Sheffield Cathedral's adult educational outreach programme was used as a specific test case for analysing changing perceptions [S3]. Feedback sheets were completed by all participants and covered questions including: `Did the course fulfil its stated aims?'; `What did you know about the King James Version after the course that you did not know before?'; `Name one other thing you learned during the course'; and `How would you rate the exhibition on a scale of 1-5, where 1 is poor and 5 is excellent?' The feedback was overwhelmingly positive. Every participant believed that the course fulfilled its stated aims and every participant listed something new they had learnt. All evaluations of the exhibitions materials were ranked 3-5, with nothing lower. On things learnt and appreciated, comments included: `Just one? Difficult to choose'; `Its fascinating impact on English and world history through colonial and missionary use; `the complexity of translating accurately...The exhibition was excellent, most informative'; `Problems for translators...bias caused by belief/political situations'; `The biblical origin of some everyday expressions'; `I did not know as much as I previously thought I did'; `it reflects a political stance about authority...I enjoyed all of it'; `that language in subsequent translations of the Bible reflected the society and outlook of those to whom the "new" translation was directed. Fascinating!...It was all very interesting'; `how the Bible has influenced our culture and "idiom"; `A LOT!...the subtlety of what appears to be very modest changes in translation between versions of the Bible — and the origins of the NIV!'; `I had not realised that so many of our common sayings come from the KJV...I liked it all'; `that we were not only looking backwards to the KJV but that there was an input into the reading of the Bible today'; `a realisation of the difficulties of translation'; and `the scholarship, the history and the various interpretations of the Scriptures. I enjoyed and appreciated all the course in equal measure'.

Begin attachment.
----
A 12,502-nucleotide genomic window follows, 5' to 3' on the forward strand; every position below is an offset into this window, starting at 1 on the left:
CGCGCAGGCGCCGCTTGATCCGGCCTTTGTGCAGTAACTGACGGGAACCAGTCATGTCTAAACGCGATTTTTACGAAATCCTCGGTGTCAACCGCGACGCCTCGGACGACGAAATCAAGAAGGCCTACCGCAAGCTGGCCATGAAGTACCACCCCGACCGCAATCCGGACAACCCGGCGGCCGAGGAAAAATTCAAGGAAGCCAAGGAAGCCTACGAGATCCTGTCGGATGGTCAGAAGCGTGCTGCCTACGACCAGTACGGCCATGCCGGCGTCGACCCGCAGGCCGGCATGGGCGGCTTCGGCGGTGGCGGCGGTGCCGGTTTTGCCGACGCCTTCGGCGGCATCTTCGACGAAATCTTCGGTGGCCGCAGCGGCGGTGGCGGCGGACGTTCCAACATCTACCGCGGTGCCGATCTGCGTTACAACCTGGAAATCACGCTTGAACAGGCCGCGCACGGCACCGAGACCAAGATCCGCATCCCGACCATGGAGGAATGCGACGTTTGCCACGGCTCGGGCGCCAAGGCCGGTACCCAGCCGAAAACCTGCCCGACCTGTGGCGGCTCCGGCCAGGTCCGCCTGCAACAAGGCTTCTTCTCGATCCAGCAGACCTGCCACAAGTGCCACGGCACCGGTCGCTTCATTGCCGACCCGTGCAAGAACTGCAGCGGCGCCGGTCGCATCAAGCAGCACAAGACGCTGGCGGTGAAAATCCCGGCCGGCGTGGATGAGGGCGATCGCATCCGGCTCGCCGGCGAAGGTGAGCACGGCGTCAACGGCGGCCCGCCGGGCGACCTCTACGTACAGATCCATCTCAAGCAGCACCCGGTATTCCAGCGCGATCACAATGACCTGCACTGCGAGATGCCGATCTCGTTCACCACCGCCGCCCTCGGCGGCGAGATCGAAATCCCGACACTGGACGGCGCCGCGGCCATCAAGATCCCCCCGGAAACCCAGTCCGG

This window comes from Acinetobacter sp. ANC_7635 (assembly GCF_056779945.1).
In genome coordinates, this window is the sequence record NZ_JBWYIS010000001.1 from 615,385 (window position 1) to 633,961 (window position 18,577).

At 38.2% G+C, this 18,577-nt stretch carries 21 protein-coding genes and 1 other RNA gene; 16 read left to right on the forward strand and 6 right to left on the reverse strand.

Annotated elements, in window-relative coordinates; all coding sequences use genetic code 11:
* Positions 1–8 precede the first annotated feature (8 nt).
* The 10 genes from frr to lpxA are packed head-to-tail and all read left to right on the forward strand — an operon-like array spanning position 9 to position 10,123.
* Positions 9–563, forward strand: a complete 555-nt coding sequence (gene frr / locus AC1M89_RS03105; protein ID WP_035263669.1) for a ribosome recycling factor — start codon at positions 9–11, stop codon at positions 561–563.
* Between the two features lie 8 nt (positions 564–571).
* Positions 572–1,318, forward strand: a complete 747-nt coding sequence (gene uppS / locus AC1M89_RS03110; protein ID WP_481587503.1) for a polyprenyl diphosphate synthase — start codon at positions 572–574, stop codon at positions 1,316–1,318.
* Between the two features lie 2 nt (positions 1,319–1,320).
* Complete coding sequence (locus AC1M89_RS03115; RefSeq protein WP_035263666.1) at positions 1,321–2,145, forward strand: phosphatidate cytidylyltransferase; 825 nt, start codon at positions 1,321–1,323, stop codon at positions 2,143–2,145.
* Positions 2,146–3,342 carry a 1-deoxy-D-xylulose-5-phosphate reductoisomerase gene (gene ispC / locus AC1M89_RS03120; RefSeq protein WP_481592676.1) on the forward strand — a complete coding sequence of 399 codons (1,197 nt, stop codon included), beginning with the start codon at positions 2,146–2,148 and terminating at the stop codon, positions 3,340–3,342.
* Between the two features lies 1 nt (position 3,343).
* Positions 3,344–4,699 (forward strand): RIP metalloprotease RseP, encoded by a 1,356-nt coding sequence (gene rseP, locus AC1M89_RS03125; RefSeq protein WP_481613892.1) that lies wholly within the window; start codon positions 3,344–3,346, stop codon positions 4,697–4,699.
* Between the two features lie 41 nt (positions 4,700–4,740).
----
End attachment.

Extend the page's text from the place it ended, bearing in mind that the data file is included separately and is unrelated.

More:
Sources to corroborate the impact

S1. Director of the King James Bible Trust (

S2. Chair of the Cathedral Committee (minutes available on the approach to the University of Sheffield to provide exhibition resources)

S3. Education and Learning Director, Sheffield Cathedral

S4. Report on Telling Tales on the Sheffield Cathedral website (

S5. Strong recommendations by the Bishop of Worcester for the Worcester Diocese to use the resources (

S6. provides information on the website of the Society of Biblical Literature (approximately 9000 members)

S7. Report in the Knoxville Examiner (

S8. Recommendation by the popular (about 6000 hits per day) biblical studies blog, Zwinglius Redivivus (

S9., a link to the exhibition resources on the King James Bible Trust website